LL Cool J has had a pretty strange career and these days he's almost all absolte (although I was one of the few who actually found a lot to like on "Exit 13"), but his early work from 1985 to 1995 brought him up to legendary status and that can never be taken away from him. From his incredible debut "Radio" which revolutionized the way Hip Hop was supposed to sound with its minimalist production (reduced by Rick Rubin), the young LL's sure shot flow and cocky lyrics delivered with that unmistakable voice and flow - man that was something else. "BAD" was another good album, but it didn't quite pack the punch of his debut although it featured several cuts that was on the same level as the debut. The rauncy lyrics was still there, and having switched producers to the L.A. Posse which featured the extremely talented and severely underrated DJ Bobcat, a long wwith Dwayne Simmons and sometimes DJ Pooh the album featured an unmistakable raw sound best exemplified on the title track, the fun rock anthem meets DJ extravaganza "Go Cut Greator Go", the storytelling (although basic) on "The Bristol Hotel" and "My Rhyme Ain't Done" and the powerhouse performance of "Ahh, Let's Get Ill". This was LL's true breakthrough album and the main reason was both it's strenghts and biggest failure - "I Need Love". A sugar sweet love serenade, not much more hardcore than anything from Michael Boltons catalouge it had girls going crazy but alienated many of his street fans that came up on "Rock The Bells", "I Can't Live Without My Radio" and "I Need A Beat". The success of "I Need Love" would be a blessing and a curse if I ever saw one - it gave LL's first real hit single, and it made him realize that he should go after the ladies more with these sugar sweet hip-hop ballads. On the other hand, I respect it because it was a niche that hadn't been done to that extreme before and it was imporant in thoe days that each big rapper had a gimmick or niche of his or their own.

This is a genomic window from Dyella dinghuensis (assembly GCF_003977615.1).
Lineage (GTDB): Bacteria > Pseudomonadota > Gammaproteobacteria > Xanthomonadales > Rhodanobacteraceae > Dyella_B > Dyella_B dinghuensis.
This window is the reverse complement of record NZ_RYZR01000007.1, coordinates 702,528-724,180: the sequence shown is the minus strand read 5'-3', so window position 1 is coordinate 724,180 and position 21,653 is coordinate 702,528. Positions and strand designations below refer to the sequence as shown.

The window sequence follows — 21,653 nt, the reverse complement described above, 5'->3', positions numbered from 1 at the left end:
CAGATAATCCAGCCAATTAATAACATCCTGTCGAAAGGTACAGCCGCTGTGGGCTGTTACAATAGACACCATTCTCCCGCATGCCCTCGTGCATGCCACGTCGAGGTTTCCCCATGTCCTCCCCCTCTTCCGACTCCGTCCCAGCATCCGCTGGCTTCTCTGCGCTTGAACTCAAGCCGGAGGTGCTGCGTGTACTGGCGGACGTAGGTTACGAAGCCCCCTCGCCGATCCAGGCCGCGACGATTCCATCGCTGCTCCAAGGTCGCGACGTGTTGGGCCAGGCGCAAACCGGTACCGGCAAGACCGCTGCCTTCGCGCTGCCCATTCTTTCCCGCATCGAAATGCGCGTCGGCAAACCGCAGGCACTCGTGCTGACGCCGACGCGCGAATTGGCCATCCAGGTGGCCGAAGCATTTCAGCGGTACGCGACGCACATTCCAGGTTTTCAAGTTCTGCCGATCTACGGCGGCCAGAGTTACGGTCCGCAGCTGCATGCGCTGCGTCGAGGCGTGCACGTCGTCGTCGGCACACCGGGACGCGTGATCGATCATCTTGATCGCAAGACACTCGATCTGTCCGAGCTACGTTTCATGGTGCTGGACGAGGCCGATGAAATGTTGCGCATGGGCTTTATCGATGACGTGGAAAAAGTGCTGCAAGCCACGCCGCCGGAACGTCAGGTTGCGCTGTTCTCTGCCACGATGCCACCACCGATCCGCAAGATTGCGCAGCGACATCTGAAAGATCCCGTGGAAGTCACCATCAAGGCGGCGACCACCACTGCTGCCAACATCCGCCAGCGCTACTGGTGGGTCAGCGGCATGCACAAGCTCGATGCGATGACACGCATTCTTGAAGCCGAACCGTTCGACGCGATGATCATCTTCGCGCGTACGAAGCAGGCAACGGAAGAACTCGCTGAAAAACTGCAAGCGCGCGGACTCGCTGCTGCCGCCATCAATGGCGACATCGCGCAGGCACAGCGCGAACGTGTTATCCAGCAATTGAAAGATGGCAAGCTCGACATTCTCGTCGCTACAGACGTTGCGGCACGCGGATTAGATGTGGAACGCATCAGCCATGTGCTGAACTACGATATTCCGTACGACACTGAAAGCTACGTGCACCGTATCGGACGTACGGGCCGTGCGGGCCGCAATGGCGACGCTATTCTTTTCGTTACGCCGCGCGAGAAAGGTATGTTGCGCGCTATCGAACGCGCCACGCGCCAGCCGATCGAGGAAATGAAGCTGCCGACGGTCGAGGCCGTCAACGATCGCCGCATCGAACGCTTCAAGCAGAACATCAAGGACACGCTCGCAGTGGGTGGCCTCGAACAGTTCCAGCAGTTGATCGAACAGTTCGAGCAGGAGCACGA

The follow-up "Walking With A Panther" was as misguided as can be on so many levels, and it showed a clear disconnect on what LL thought his fans wanted from him and what society in large wanted from an Hip Hop emcee at that time. The cover sported him with a black panther, clearly trying to casch in on the Black Power movement label mates like Public Enemy was fully immersed in. The problem was that except for a couple of Bomb Squad productions the album was filled with braggadocious rhymes and songs aimed for the ladies. And on top of that he cut the two best tracks from the LP - the Rick Rubin produced "Going Back To Cali", "Jack The Ripper" and the classic LL "Crime Stories" (they all turned up on the cassette only). With this LP people were definitely counting out Uncle LL, but as the artist he was he wasn't let one wack album halt his career. Instead he got with the hottest producers of day; fellow Queens/Juice Crew superstar Marley Marl and produced one of the best comeback albums hip-hop has ever seen in "Mama Said Knock You Out" - it featured "Around The Way Girl", but that was more New Jack Swing than sugary ballad and otherwise it was filled with hardcore Hip Hop joints, impeccable lyricism, funky beats, and one of the most powerful Hip Hop singles ever recorded - the title track, produced by Bobcat and Marley Marl. This was a triumphant return if I ever saw one!